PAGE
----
The greatest wealth is health

“To insure good health: eat lightly, breathe deeply, live moderately, cultivate cheerfulness, and maintain an interest in life.”  ~ William Londen

Today is International Self-Care Day. It is really important to look after yourself. If you don’t feel great, investigate (the cause). 

You owe it to yourself to live the best life feeling good, even great. You may need only tweak your self-care by eating more healthily, drinking more water, taking a multi-vitamin, getting 15 minutes of sunshine daily while adding exercise to your routine. Or, you may need to demand to see a specialist to confirm your hunch that there’s something amiss.

The best way to get your health issues heard is to track your symptoms so you can take something concrete to a GP and discuss the next step.

FoodDiaryI use Health Storylines Food Diary and Symptom Tracker tools for that. You don’t have to suffer from a chronic illness to take advantage of this easy-to-use tracking system. It you have any food intolerance, or just generally don’t feel up to par, tracking what you eat and when may be key to shaping a new way of living that can optimise your health.

Who wants to go through life feeling unwell. By tracking your reaction to foods you consume, you will discover which products trigger symptoms (bloating, gas, nausea even constipation or diarrhoea).

It takes about two weeks of monitoring what you eat and how you feel to see a pattern. It is easy to do, just take five minutes at the end of your day to write down what you ate (via the Food Diary) and how it made you feel (Symptom Tracker). 

There’s good reason for the saying food is medicine. If you need a kick along, follow The Australian Dietary Guidelines, which has information about the types and amounts of foods, food groups and dietary patterns that aim to: promote health and wellbeing; reduce the risk of diet-related conditions, such as high cholesterol, high blood pressure and obesity.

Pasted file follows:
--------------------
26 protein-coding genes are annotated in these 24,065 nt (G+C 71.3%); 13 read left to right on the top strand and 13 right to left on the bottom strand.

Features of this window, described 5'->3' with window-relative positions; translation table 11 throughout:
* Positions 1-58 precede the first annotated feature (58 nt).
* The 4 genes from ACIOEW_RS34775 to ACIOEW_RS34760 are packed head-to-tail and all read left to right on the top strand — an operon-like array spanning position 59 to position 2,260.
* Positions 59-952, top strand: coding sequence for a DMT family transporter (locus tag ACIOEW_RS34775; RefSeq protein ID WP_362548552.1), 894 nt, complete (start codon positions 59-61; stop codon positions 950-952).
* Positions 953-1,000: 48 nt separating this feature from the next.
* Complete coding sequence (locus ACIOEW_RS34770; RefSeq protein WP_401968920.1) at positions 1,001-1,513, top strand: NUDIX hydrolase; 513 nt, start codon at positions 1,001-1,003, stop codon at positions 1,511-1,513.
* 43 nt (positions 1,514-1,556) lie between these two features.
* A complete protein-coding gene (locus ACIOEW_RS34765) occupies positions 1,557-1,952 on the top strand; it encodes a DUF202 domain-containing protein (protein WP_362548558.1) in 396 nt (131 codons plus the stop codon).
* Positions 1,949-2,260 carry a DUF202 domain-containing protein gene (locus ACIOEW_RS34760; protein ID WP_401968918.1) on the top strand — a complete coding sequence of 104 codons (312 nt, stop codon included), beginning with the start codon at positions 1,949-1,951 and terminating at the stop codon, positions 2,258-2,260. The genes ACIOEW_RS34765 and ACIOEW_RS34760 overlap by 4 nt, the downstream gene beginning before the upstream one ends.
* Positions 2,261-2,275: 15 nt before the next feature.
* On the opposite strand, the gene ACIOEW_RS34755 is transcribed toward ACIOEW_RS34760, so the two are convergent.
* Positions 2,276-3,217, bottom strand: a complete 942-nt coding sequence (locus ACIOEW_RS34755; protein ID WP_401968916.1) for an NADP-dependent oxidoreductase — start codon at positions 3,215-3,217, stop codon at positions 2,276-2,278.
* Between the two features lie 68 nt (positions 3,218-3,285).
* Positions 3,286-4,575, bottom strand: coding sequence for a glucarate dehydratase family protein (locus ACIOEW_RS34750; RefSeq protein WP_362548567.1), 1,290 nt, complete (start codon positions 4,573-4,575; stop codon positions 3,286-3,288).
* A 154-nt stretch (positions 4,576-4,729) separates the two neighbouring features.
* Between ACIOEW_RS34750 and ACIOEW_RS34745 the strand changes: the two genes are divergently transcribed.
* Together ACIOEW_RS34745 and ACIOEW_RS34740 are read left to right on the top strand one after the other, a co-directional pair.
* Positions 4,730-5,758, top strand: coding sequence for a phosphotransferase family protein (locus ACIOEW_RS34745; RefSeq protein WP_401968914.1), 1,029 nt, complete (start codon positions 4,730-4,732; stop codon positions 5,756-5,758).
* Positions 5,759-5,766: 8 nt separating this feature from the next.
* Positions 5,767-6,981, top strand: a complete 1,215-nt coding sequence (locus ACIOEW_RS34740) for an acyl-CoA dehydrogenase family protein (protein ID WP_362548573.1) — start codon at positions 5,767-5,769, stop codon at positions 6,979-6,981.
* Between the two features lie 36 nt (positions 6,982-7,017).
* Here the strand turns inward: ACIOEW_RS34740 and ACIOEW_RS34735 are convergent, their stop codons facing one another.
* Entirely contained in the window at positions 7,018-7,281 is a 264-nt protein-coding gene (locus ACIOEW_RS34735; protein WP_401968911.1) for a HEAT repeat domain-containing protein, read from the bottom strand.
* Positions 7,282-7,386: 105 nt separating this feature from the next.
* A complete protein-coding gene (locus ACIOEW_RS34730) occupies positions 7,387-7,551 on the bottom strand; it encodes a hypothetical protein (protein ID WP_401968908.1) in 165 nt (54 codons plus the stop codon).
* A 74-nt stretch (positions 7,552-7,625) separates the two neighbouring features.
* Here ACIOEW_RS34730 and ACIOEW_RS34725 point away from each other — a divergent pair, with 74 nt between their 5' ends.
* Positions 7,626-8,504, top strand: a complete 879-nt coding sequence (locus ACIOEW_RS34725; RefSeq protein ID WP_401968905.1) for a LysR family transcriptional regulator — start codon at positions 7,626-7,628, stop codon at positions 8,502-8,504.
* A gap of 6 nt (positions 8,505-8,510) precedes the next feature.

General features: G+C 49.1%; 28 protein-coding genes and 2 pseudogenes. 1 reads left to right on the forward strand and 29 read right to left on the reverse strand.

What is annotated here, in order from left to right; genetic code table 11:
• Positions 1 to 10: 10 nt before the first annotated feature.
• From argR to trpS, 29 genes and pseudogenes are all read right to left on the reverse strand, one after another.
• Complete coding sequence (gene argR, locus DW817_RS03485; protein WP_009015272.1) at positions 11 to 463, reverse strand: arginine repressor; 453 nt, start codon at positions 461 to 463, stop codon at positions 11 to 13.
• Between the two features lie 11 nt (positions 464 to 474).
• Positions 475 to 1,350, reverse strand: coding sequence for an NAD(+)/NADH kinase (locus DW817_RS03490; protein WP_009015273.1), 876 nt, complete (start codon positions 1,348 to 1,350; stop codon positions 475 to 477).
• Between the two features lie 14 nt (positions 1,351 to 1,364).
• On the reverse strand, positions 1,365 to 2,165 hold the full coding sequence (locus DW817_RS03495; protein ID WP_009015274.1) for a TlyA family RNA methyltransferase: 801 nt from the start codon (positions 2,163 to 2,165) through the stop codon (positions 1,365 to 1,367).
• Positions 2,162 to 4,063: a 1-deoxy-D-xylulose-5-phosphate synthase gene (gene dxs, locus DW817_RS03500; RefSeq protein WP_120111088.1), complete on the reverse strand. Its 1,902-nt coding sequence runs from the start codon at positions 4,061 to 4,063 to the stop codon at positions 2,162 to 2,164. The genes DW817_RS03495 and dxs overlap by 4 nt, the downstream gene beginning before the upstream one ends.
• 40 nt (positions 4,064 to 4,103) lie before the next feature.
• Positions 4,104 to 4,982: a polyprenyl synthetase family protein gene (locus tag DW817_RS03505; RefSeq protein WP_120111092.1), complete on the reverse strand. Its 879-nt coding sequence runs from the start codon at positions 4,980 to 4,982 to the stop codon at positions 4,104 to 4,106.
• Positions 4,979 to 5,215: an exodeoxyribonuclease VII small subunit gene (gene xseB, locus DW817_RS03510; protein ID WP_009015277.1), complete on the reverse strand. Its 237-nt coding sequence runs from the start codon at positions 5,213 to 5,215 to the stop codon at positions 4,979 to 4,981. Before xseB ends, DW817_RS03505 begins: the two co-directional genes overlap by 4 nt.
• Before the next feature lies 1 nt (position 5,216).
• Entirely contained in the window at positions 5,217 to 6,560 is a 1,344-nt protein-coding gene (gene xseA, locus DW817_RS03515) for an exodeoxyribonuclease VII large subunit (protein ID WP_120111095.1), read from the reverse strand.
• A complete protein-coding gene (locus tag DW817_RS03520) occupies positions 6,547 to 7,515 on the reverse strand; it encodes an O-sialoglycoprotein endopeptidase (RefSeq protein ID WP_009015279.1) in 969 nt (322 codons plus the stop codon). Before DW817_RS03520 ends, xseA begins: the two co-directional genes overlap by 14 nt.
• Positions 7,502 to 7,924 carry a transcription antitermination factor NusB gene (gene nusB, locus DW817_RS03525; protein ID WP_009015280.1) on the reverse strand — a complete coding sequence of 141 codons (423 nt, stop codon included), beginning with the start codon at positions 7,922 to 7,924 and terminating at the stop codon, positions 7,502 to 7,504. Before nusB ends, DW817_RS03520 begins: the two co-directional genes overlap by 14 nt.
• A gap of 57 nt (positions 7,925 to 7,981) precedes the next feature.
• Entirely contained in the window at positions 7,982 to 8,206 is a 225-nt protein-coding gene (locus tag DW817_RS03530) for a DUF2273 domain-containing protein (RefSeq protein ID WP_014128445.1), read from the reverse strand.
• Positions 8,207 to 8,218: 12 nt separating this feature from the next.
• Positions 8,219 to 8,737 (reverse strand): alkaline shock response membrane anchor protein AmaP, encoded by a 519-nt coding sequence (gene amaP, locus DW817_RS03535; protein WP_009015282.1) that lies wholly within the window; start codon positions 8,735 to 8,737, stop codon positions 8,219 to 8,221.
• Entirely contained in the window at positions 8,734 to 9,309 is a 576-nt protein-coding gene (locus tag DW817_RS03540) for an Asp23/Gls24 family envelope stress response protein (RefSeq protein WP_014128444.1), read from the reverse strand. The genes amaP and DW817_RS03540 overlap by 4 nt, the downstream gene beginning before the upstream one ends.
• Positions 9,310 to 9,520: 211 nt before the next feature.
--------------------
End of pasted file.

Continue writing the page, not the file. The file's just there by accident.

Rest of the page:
Your GP can refer you to a dietician and exercise physiologist if you want to tackle two issues together.

For those suffering the same condition as me (NETs), this video provides a quick snapshot into avoiding food triggers. https://www.youtube.com/watch?v=45uK0yWEbEQ

In no time you’ll be on your way to feeling great. Happy International Self-Care Day!

Hope you join me on the fitness journey to track food and symptoms. Just click on this link to get started.

The author has used the Health Storylines since being diagnosed with neuroendocrine tumours of the small intestine in 2016. After more than a year documenting her health via the app, she has become a Self-Care Ambassador as part of a pilot to encourage others to track their health.

Water offers a great way to feel good

Even mild dehydration can drain your energy and make you tired. mayoclinic.org

Here’s a snapshot of my week using Health Storylines to track my water intake and exercise goals. Notice I missed my target here and there? No matter I just got up the next day and tried to reach my goal again.

Did you know the more fluids we drink the more energised we feel?

Water equates to energy.

And the way it energises us may not be what you think. Basically water combined with fibre works together to keep us regular and avoid constipation. It nourishes our digestive system by helping us to digest soluble fibre, according to Medical Daily. 

This function boosts energy. To get more fibre in your diet, click on this link from Nutrition Australia which shows the three different types of fibre and their functions and health benefits.

WebMD Consumer Network’s OnHealth explains further how water dilutes waste and helps eliminate toxins from the gastrointestinal tract. When we’re dehydrated stools become hard, dry and more difficult to pass. But when we up our water intake, it works with fibre to bulk up stools and make them easier to pass. See a previous post on Stool Health and the Bristol Stool Chart

BrainHQ says even slight dehydration causes a reduction in blood volume that makes the blood thicker and more difficult to pump. That can slow blood flow to the brain and body and make us tired.

The bottom line is staying hydrated ensures we’re getting adequate fluids daily to stay regular, feel good and be more active. 

Did you improve your water intake over the past few days? If you’re still doing the Health Storylines Challenge, return here when you’re done to complete this poll.

If you haven’t begun the challenge to Drink 8 cups of water every day for 5 days, now is your chance. Click on this link. It is never too late to get started.